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Hello, my name is Fatmata Bah and I am rising senior, Molecular Biology and Biochemistry major with a minor in Global Health and I am on the pre-med track. I was awarded a $3000 grant from the innovation hub to pioneer first aid training for community health worker supervisors in Bombali, one of the poorest districts in Sierra Leone. This training will run for three days and participants will be trained in basic first aid skills such as treating wounds and injuries, action at an emergency, and HIV and AIDs education. They will also receive some advanced level training such as treating sprains, dislocations, fractures, severe injuries, bleedings and trauma victim support. As crazy as it sounds, there is only one trauma/emergency hospital in Sierra Leone and it is located in the capital city, Freetown. People who live in remote areas have no access to this hospital and poor road and transportation network also makes it difficult to transport injured individuals who live tens of miles away from any health facility. With this training, we can empower remote communities, increase emergency response and preparedness of the remote villages served by the CHW supervisors, and save lives. Oh, and one more thing, training the CHW supervisors means that they can share the knowledge with the CHW that they supervise using a model called Training of Trainers (TOT). At the end of the day, this knowledge will be transmitted to even more people making it a very cost-effective project. 

In the Summer of 2018, I was awarded the Cross-Cultural Community Service Grant which allowed me to construct a public water tap for my community in Freetown. Despite the fact that I grew up in the capital city of Sierra Leone; my community like many other communities in Freetown, lack easy access to water and it is a constant struggle affecting mostly women, and children; especially girls. One thing that struck me while I was working on this project was how much so little can create such a huge impact, so I decided to go big. I have always been interested in contributing to the development of a self-sufficient healthcare system in my country and while that cannot be accomplished overnight, it can be done in small steps. I started brainstorming ways that I can contribute with the funds available on campus. This is what led me to develop the First Aid for Peace training of CHW supervisors in Bombali District. The cost of first aid training is prohibitive for many Sierra Leones which means that even healthcare providers might not have the training. Unsafe roads, motorcycle and vehicle accidents, slippery floors and trees, snake and insect bites are very typical in remote places yet there is only one emergency hospital in the entire country. First Aid for Peace will be giving communities who live in remote places, away from any health facilities a chance to recover from life-threatening yet manageable accidents and traumas. It will empower communities to be able to provide immediate support to injured individuals. With more funding, this project is capable of strengthening the health system of Sierra Leone and increasing our emergency preparedness as a country.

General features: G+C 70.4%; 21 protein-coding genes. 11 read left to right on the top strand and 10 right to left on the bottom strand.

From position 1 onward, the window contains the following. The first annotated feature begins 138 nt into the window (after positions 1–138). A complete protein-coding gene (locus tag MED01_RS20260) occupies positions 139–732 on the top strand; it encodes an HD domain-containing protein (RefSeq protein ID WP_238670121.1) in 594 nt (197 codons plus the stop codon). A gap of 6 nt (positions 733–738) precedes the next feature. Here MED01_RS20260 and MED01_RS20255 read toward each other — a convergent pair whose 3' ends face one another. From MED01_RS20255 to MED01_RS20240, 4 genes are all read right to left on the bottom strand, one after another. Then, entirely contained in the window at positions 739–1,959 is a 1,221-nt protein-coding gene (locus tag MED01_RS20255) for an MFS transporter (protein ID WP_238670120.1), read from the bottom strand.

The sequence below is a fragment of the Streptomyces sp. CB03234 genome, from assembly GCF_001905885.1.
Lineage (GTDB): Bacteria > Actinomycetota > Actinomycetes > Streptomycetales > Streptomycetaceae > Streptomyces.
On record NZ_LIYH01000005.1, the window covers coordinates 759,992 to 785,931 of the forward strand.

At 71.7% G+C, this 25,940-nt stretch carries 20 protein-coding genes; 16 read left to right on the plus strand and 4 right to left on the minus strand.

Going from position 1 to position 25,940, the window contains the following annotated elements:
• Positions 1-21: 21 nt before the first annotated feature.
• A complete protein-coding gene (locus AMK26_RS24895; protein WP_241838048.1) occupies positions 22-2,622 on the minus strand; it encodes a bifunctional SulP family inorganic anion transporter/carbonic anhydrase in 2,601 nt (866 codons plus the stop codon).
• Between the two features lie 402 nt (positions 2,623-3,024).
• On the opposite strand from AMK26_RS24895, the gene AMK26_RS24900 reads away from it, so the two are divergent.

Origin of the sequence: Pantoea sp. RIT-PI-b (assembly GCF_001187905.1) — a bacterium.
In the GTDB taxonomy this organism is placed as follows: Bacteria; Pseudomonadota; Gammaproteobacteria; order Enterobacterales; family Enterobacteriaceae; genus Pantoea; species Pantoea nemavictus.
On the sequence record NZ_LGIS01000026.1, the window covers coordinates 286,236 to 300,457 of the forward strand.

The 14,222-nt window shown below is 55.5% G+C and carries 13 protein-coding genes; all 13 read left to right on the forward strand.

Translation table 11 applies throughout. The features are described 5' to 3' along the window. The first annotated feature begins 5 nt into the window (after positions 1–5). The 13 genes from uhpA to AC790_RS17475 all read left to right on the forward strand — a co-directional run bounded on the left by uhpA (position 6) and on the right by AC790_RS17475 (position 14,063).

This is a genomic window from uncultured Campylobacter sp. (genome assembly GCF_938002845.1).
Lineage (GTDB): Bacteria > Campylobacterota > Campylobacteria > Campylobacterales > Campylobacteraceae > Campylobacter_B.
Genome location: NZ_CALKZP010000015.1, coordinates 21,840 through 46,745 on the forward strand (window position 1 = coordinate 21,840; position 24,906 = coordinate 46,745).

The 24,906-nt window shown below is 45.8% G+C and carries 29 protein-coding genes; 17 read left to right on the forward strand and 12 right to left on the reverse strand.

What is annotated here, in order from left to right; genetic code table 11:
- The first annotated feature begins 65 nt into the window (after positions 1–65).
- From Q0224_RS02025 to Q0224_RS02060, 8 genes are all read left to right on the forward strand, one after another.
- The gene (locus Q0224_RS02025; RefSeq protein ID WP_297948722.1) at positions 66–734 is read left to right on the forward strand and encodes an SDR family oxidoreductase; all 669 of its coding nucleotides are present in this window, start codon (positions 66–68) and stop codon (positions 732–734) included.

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Dollars Raised: 20%

Funding Details

Deadline: Jun 30, 2020
Total needed: $1,500

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